Despite his early night, Mal woke up late the next morning. He wasn’t used to having uninterrupted sleep. The main house was basically empty. No doubt that most of the children were already out scavenging or in lessons with Doctor Ritner. Mal quickly left and headed down the street toward the bulky structure known as the Works.
The building was ugly even by Sherham standards. It was the largest post war building in the city and it was clear that the slapdash construction of the Knighted Kingdom wasn’t suitable for something of that scale. Doctor Ritner had told them that it was built to imitate prewar office blocks. It served as a single building filled with hundreds of individual businesses. Doctor Ritner’s clinic was one such business.
Mal entered the building, receiving a scowl from the sullen guard that stood by the door. The children were considered as half a step up from vermin. If not for the doctors lessons, none of them would likely have been allowed inside. It wasn’t like they had money to spend and they did have a reputation for thievery.
The ground floor of the Works was a semi-open space filled with stalls and traders pushing their wares. Dozens of smells intermingled in the air and there was a constant chatter of voices. Mal ignored them and headed straight for the stairs. Doctor Ritner’s clinic was on the second of three floors.
This floor was the opposite of the last. Mal stepped out into a narrow corridor flanked on both sides by dozens of doors. Each had a sign proclaiming some service or another. Over a hundred small offices were crammed together here. The doctor’s room was bundled away in the far corner.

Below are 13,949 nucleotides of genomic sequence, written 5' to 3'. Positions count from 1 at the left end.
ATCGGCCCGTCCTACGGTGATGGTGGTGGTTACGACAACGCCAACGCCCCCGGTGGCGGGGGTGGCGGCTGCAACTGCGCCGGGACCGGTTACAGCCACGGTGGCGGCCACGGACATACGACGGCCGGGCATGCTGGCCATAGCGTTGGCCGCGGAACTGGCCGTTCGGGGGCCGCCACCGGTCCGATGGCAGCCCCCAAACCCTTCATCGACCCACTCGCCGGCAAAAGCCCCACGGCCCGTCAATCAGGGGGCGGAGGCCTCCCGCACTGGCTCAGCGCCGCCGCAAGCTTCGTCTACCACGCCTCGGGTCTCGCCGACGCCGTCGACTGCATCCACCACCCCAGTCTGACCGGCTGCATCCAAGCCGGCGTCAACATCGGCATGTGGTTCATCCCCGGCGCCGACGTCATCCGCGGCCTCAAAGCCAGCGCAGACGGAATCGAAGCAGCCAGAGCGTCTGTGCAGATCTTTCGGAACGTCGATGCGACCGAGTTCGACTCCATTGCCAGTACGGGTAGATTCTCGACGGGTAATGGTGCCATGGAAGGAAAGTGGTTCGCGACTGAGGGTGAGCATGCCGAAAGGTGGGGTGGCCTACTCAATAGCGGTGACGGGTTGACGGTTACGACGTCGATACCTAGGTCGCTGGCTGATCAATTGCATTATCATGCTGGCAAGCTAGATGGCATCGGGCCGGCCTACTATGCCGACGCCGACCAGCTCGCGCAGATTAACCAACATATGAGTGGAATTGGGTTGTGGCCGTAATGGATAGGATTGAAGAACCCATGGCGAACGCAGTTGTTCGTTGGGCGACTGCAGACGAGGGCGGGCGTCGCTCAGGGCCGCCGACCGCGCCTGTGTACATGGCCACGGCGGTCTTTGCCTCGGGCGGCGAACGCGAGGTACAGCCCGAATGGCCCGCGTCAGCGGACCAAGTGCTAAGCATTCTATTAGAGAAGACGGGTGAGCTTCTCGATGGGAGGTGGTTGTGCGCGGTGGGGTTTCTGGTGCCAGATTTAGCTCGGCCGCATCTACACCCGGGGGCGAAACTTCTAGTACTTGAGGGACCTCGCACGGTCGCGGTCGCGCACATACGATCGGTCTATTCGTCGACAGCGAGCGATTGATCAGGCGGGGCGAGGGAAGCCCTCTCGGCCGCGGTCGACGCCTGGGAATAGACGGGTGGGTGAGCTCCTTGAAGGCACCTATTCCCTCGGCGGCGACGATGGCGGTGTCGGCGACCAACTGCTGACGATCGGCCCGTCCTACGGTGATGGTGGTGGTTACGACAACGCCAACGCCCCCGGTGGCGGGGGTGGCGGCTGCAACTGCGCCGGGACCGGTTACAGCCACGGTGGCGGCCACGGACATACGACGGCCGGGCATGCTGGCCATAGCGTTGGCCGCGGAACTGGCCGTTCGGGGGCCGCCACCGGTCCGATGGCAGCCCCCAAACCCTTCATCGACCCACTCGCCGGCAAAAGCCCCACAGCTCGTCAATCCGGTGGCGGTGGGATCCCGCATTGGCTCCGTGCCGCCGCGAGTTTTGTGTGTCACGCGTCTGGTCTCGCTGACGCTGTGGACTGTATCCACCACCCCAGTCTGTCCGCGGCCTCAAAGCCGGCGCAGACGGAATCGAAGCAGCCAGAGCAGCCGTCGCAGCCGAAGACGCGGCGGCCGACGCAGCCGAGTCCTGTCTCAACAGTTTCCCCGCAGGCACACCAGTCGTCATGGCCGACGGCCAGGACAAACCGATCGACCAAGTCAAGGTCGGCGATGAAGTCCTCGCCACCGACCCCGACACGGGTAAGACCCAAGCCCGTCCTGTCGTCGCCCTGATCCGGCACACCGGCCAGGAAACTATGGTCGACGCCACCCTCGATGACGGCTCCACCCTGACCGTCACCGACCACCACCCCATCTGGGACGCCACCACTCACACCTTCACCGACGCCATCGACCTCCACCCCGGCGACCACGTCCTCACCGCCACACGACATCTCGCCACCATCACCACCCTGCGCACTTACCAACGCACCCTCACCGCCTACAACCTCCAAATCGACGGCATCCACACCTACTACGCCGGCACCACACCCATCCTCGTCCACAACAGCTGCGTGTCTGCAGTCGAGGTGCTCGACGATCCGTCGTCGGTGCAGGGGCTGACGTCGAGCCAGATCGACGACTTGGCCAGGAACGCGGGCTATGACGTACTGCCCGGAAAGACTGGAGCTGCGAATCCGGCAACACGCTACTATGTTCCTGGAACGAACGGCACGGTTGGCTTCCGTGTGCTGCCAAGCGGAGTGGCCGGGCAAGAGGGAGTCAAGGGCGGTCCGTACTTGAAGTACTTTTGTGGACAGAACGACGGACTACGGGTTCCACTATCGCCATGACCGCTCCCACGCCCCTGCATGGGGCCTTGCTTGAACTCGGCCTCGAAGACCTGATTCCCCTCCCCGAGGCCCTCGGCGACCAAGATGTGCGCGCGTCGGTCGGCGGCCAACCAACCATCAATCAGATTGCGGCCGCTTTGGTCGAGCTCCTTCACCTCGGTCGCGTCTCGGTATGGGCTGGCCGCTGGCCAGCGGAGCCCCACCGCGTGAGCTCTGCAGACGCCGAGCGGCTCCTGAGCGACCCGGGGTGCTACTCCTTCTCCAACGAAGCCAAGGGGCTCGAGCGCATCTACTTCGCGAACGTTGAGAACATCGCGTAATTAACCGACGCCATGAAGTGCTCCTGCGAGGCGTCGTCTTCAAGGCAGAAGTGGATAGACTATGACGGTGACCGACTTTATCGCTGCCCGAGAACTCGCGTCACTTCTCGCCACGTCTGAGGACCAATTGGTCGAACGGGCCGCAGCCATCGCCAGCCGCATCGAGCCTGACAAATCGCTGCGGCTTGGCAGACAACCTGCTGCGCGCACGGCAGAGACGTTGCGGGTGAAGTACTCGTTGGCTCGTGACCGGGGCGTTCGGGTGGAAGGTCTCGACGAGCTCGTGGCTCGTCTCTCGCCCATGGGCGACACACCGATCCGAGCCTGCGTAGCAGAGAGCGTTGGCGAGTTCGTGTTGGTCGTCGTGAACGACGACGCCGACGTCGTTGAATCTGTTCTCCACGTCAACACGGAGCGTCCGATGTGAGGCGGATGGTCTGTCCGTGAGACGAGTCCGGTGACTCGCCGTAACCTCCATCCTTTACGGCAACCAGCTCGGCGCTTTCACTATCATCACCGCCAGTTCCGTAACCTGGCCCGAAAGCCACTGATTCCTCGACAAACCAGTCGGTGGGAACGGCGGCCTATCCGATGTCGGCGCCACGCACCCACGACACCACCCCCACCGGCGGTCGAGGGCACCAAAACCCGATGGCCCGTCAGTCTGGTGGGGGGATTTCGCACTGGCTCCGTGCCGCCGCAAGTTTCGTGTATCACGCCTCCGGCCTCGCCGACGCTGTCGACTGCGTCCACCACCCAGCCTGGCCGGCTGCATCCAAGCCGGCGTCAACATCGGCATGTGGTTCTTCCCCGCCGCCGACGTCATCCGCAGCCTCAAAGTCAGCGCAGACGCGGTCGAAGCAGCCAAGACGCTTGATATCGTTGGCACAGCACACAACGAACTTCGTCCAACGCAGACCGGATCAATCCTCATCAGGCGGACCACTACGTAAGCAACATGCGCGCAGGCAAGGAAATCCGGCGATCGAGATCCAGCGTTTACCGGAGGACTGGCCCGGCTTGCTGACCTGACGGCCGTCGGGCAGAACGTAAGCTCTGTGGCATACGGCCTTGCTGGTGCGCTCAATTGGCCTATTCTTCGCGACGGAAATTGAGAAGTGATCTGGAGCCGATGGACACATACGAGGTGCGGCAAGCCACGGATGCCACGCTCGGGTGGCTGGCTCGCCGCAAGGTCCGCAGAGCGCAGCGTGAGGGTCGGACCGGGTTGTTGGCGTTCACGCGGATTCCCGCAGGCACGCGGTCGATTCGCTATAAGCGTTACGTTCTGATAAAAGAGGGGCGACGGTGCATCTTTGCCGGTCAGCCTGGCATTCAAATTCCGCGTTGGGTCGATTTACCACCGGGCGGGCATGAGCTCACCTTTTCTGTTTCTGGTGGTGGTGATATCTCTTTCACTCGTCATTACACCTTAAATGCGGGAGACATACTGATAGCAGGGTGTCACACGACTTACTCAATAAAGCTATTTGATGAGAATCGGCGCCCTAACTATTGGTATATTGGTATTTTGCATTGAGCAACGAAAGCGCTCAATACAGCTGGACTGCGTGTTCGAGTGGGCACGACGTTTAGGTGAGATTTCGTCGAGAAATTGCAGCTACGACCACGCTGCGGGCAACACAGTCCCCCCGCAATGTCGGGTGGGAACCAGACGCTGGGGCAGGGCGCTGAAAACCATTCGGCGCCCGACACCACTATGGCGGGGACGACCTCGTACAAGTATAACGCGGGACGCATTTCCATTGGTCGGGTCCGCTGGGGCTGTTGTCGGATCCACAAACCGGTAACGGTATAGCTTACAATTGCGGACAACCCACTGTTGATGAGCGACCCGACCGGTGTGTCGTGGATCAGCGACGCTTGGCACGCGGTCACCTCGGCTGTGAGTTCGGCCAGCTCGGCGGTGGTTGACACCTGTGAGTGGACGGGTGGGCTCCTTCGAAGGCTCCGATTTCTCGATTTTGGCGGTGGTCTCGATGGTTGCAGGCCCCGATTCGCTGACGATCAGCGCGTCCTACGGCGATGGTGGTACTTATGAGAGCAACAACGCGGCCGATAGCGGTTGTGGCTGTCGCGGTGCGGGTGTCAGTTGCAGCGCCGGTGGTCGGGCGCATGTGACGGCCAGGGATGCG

Mal quietly opened the door and slipped in. A small window lit a room that was filled to the brim with objects. Shelves and cupboards lined the walls while the doctor’s cluttered desk took up the space beneath the window. Three pews dominated the rest of the space, each one tightly packed with fidgeting children. He spotted Kass and Lila at the back. They pushed and shuffled until there was just enough space for Mal to wiggle in.
Doctor Ritner stood in front of a chalkboard that was hung on one of the cupboards. He was a lean, middle aged man with milky eyes and a shaved head. His clothes were simple but neat. A pair of silver glasses sat across the bridge of his narrow nose.
“Ah, Mallan, good of you to join us. I’d complain at your tardiness, but I have been trying to get you to have a full night’s sleep. Luckily you haven’t missed much. We’re just going over eves, at Miss Lila’s request.
“To recap, eves are mutations of our DNA after the war. High levels of radiation and a whole cocktail of dangerous chemicals covered the surface of the Earth. These caused our DNA to become unstable. Over a few generations these mutations began to have a profound effect on our species. Can anyone remember why we called these mutations eves?”
Lila raised her hand. “It started as a shorthand for evolution.”
“Correct. Psychology and lexicography go hand in hand. Mutations sound bad, whereas evolution sounds good. They both essentially mean the same thing, although evolution is usually associated with a positive change. Do you know the other reason?”
Lila shook her head. Nobody else made any effort to answer.